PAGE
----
Our special guest in podcast episode 3 — Jeff Harding, wine director at the Waverly Inn in New York — continues to educate us on classic sweet wines in today’s newsletter.
Be sure to also check out bonus converations with Alex Rainer of Rochelt, the iconic schnapps producer from the Austrian Alps and with the guys behind the up-and coming domestic fruit brandies from Rootstock.
by Jeff Harding
Sauternes is one of the great wines of the world. But due to its extreme rarity and history as the so-called “wine of kings,” people tend to think it’s too expensive and out of reach for everyday wine drinking. The other myth of Sauternes is that it’s too sweet to drink, other than with dessert. I’m here to dispel both of these fallacies.
My favorite thing about Sauternes is its extreme concentration of flavor, texture, and sugar. A sip of this wine always makes the other senses pause while my taste buds light up, almost as if time stops. It reminds of a recording of Sarah Vaughan singing “Summertime.” The intro is waiflike and pretty, ethereal and light, like the aroma of these wines. But when she sings “And the living…,” You are struck by the moment, it’s almost as if time stops. You’re waiting for the next words. You lean forward, almost on your toes, expecting the lyrics, and she makes you wait, just as your brain pauses while the sweet wine coats your tongue, and you ask yourself “What’s going on here?” and then Ms. Vaughan drops a register and lands on “…is easy,” a bit like a far-off thunderclap, which is exactly how these wines resonate in your brain.
This concentration of flavors is caused by the work of the Botrytis cinerea fungus, also known as Noble Rot. Near Sauternes, southeast of Bordeaux, the cool Ciron River meets the Garonne and in autumn, produces a fog, which allows the fungus to bloom and raisinate the grapes. If the sun burns off this fog adequately and regularly throughout the fall, the noble rot will reduce the water in the grapes, effectively increasing the sugar ratio and making the flavors extremely more complex. The grapes are then picked in meticulous fashion in multiple passes through the vineyard, and then vinified according to these waves of harvest. This added level of manual labor is why, in general, these wines are more expensive than dry white wines of neighboring regions.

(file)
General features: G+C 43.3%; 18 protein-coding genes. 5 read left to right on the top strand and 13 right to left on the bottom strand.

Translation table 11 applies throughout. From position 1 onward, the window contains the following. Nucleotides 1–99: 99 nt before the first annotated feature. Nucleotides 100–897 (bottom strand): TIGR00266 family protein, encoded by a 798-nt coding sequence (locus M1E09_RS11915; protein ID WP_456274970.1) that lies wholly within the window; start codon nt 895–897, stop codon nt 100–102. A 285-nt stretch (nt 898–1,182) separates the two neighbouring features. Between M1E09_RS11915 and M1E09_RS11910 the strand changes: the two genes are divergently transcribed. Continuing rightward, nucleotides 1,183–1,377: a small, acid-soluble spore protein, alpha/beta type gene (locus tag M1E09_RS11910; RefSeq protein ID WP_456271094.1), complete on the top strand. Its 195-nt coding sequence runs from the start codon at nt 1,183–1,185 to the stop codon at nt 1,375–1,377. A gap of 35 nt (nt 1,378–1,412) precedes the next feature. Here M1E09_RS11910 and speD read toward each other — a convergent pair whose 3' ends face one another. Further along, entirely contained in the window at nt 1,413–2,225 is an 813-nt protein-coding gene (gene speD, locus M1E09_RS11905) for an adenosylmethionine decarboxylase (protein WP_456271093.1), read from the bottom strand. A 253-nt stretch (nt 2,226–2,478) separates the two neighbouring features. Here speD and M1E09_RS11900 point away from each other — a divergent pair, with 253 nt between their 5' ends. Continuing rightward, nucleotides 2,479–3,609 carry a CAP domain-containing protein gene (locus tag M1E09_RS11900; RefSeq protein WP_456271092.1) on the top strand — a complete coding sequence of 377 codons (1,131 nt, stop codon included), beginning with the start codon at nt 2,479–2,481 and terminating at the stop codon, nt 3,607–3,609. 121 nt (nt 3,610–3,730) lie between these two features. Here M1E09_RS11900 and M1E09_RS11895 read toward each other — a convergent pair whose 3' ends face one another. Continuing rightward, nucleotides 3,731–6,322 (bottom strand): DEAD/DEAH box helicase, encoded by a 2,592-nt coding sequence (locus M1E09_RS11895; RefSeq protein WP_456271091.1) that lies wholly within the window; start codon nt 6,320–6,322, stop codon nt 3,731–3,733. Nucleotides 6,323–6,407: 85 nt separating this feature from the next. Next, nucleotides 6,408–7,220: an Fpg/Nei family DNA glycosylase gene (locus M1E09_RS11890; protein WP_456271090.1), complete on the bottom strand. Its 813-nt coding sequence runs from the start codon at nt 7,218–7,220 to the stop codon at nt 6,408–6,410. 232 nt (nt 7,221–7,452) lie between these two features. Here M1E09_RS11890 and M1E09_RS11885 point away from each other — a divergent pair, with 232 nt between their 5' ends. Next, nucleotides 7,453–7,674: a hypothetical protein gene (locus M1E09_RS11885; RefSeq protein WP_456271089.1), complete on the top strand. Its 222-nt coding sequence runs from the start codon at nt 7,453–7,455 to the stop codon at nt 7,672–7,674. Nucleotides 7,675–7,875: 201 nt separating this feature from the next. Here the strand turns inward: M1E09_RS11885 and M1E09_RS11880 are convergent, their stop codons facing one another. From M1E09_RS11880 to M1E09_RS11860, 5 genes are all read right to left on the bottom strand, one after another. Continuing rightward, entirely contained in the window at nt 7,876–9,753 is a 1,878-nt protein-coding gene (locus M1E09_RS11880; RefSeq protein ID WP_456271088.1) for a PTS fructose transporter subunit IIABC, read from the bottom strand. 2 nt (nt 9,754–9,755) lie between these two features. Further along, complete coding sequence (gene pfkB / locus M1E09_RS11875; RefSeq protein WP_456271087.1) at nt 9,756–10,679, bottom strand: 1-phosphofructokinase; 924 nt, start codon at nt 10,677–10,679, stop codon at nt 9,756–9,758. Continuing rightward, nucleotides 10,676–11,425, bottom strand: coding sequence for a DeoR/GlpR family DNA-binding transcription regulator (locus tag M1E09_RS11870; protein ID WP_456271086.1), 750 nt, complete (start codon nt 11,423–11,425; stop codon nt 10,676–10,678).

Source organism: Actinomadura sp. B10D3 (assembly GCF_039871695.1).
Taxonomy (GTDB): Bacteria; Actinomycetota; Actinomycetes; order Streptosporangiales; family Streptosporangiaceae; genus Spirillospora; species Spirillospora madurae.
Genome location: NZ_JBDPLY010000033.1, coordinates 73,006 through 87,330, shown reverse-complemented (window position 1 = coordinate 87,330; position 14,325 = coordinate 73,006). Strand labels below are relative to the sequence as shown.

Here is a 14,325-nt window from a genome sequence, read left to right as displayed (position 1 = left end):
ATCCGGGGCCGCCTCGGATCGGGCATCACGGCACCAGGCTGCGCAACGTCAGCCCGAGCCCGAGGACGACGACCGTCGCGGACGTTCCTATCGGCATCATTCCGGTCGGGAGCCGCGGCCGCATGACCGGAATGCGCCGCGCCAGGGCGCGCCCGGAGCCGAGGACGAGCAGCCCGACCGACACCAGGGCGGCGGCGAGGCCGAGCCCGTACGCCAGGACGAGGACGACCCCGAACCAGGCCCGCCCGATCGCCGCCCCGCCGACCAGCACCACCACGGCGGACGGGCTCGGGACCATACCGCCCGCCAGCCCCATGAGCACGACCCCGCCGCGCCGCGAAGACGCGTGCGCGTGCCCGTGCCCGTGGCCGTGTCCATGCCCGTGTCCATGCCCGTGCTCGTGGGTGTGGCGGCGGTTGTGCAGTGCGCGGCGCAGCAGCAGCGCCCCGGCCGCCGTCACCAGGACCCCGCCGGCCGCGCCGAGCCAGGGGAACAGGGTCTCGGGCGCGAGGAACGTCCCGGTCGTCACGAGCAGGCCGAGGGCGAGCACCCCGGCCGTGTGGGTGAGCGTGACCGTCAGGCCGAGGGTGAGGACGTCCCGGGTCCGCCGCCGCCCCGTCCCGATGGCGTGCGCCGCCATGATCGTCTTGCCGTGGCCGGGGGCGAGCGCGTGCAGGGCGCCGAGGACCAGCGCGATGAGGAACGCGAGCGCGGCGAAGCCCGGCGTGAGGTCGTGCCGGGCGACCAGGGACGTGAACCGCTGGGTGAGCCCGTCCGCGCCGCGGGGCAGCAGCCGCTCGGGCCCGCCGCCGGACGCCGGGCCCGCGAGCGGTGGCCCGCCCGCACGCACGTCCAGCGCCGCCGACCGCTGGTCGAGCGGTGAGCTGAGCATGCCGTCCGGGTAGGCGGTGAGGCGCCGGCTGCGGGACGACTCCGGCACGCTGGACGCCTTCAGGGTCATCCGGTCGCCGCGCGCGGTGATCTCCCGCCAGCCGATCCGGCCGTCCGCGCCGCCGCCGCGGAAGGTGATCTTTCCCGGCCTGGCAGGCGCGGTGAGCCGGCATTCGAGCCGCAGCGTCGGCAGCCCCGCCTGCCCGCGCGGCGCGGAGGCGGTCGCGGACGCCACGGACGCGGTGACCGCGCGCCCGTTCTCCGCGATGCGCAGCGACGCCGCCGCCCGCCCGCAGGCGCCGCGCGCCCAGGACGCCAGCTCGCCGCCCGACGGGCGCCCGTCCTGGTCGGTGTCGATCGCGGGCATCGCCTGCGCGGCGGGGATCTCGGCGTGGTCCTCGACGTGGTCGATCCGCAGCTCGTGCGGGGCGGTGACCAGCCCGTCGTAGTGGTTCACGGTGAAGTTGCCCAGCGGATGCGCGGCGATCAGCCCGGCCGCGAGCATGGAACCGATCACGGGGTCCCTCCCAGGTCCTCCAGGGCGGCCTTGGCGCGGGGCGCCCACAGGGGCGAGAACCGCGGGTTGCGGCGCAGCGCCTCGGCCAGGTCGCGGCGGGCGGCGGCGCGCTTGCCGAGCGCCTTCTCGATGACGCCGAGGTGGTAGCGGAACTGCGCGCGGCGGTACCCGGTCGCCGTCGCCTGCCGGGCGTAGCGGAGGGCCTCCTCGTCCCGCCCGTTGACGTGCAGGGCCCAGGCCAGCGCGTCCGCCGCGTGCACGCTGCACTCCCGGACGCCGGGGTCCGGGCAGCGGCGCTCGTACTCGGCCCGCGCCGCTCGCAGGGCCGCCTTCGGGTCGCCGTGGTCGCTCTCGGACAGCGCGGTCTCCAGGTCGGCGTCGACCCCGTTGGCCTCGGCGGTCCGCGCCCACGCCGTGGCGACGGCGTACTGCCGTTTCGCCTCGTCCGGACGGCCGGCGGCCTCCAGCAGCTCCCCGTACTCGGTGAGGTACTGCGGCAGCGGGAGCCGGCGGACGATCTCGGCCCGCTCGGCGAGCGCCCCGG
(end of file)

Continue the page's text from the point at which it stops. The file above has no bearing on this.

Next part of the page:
But not terribly expensive, even so. Most of the wines we are tasting below are under $30, and I’ve included a couple second wines from notable houses, another way to find a great wine at a lower cost. The prestigious “Grand Vin,” from the famous chateau like Yquem are definitely not in this category, but look for second wines from a notable house, or producers outside Sauternes (eg, in the lesser known appellations you see below). In this part of France, it’s traditional to drink these wines with roast chicken for Sunday dinner, but they go remarkably well with spicy ethnic cuisine, but also can act like a fruit chutney on a roast pork or a citrus marmalade on duck confit.
And don’t forget the aperitif! Sugar stimulates the appetite and revs up your palate as well as many cocktails, which are simply another alcoholic beverage balancing sugar with acid (think margarita or cosmopolitan). A glass of any of the below wines over ice, with a twist of orange, are my go-to aperitif when entertaining, and these wines can keep for up to a month after opening.
The wines Jeff and Jason tasted on this week’s Everyday Drinking podcast:
Cyprès de Climens, Château Climens, 2012, Barsac/Sauternes
Bright citrus notes, with exotic spices, dried mango and pineapple, rich viscosity and long finish.
Castelnaud de Suduiraut, Château Suduiraut, 2016, Sauternes
Fresh and vibrant, with notes of apple pie and baking spices.
Secret de Château Biac, Château Biac, 2010, Cadillac
Honey and butterscotch on the nose and palate, with a vibrancy and freshness of a younger wine. I mentioned oyster shell minerality and green bananas in the podcast, and this is a good thing, but more about the way it makes your tongue feel: alert!